How can Igor‘s story influence policy-making for mental health?
A central message of every story, although particularly strong in Igor’s narrative, is the split between the rich personal experience and the reductionism imposed by psychiatric treatment. Igor tells a powerful story, full of tragic and impressive experiences of family life, war, religious divide and discrimination by only his 21st birthday. To simplify Igor’s life into a label of mental illness or cripple does not do it justice, and it is doubtful whether any simplistic intervention such as medication could solve the complex consequences of such experiences on a personality. This story makes one reflect about the role of psychiatry.
What saddens me are expressions such as, “although a user of mental health services, I have equal rights“, implying that equal rights must be won, even in one’s own mind, rather than being rights. Nevertheless, Igor shows that people can demand and exercise those rights, including finding a place at university and a girlfriend.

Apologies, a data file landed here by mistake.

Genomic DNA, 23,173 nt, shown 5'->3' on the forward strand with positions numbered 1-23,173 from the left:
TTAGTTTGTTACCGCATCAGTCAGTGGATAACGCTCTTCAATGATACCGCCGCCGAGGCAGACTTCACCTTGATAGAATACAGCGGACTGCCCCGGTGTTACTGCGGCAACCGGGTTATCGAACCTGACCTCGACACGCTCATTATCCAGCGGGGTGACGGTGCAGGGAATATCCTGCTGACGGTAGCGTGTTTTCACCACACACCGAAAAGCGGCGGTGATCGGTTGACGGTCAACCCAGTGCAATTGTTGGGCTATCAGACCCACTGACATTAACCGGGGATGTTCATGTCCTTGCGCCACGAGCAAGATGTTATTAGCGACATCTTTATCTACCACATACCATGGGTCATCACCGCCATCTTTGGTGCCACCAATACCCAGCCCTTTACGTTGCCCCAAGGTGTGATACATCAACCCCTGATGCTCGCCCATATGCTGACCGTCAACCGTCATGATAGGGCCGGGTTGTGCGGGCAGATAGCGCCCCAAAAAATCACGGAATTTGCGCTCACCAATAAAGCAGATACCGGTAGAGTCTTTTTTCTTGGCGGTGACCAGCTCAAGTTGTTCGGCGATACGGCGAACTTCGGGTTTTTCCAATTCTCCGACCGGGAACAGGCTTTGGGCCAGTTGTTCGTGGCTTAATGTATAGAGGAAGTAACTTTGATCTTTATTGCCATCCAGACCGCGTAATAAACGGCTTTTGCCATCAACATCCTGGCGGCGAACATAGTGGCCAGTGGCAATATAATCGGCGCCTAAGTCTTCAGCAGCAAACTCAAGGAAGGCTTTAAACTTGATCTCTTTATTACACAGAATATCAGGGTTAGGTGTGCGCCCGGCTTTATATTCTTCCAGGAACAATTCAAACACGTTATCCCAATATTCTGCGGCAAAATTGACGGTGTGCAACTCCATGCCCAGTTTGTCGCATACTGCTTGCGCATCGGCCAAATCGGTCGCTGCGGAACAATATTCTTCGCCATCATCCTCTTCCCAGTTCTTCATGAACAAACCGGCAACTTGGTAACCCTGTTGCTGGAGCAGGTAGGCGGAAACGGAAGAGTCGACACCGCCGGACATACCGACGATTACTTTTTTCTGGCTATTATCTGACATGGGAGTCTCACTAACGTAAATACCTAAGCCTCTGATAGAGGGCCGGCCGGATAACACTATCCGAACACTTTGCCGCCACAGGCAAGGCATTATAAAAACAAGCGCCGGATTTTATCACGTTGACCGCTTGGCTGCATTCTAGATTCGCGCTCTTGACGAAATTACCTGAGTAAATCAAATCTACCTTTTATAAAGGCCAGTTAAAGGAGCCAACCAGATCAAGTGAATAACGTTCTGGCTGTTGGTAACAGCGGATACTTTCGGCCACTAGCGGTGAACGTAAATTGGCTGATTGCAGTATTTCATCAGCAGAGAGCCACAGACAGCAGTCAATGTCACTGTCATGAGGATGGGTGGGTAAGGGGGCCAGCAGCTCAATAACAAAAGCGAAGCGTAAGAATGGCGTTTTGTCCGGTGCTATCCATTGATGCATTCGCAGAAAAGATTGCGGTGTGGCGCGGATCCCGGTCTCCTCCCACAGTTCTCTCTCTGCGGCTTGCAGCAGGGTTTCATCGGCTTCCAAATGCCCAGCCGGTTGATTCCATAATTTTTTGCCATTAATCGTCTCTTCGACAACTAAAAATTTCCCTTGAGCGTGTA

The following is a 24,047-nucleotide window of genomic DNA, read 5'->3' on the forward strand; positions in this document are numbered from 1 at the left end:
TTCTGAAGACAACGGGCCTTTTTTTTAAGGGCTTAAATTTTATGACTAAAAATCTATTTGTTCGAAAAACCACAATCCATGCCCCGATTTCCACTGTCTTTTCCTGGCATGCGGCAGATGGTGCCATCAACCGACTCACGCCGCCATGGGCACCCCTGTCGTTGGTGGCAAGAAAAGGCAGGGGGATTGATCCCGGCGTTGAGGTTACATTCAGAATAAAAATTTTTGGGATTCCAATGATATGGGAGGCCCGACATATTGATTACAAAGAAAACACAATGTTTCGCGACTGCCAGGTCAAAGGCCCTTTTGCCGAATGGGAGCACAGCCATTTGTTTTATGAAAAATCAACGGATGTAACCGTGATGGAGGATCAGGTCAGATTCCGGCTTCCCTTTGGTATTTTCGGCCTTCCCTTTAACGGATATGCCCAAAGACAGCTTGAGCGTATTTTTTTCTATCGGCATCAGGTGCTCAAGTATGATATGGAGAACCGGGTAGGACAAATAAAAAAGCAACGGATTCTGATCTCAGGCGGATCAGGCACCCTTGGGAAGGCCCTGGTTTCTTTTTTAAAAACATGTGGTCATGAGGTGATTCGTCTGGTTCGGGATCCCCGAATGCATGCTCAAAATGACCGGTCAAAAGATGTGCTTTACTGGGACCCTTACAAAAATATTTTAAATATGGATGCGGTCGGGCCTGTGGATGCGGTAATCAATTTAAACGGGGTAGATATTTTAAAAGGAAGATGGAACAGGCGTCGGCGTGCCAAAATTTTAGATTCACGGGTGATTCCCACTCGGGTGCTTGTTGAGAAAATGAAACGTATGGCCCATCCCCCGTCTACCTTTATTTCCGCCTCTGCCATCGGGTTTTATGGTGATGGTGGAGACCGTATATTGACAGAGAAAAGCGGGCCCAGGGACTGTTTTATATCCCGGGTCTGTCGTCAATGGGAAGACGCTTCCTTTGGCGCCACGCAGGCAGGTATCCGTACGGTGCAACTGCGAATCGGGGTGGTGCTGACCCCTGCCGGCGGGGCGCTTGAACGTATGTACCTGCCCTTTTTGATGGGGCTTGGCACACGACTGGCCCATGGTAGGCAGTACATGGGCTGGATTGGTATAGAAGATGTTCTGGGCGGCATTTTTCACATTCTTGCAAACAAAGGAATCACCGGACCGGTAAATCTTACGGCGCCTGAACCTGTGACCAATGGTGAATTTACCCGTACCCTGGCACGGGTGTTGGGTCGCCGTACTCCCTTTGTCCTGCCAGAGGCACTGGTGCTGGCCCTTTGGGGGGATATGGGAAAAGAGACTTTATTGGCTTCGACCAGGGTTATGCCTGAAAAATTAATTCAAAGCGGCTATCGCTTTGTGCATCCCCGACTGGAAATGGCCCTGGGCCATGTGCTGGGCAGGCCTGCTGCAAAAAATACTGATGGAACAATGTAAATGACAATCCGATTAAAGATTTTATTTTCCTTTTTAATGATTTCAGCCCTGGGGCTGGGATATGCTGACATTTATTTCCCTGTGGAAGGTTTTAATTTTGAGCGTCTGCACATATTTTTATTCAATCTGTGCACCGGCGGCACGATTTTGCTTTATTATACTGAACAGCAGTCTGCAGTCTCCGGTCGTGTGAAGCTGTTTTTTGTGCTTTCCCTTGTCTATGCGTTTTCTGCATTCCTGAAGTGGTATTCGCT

Again, the hero of this story is Igor, who transcends all that has happened, confronting the challenges and applying his talents to great effect. I wonder whether Igor believes that these experiences have given him strength and inspiration, making him a deeper and more effective person than he would have been otherwise. I look forward to receiving a follow-up story in a year or so.
Dr Matt Muijen, Regional Adviser, Mental Health, WHO/Europe.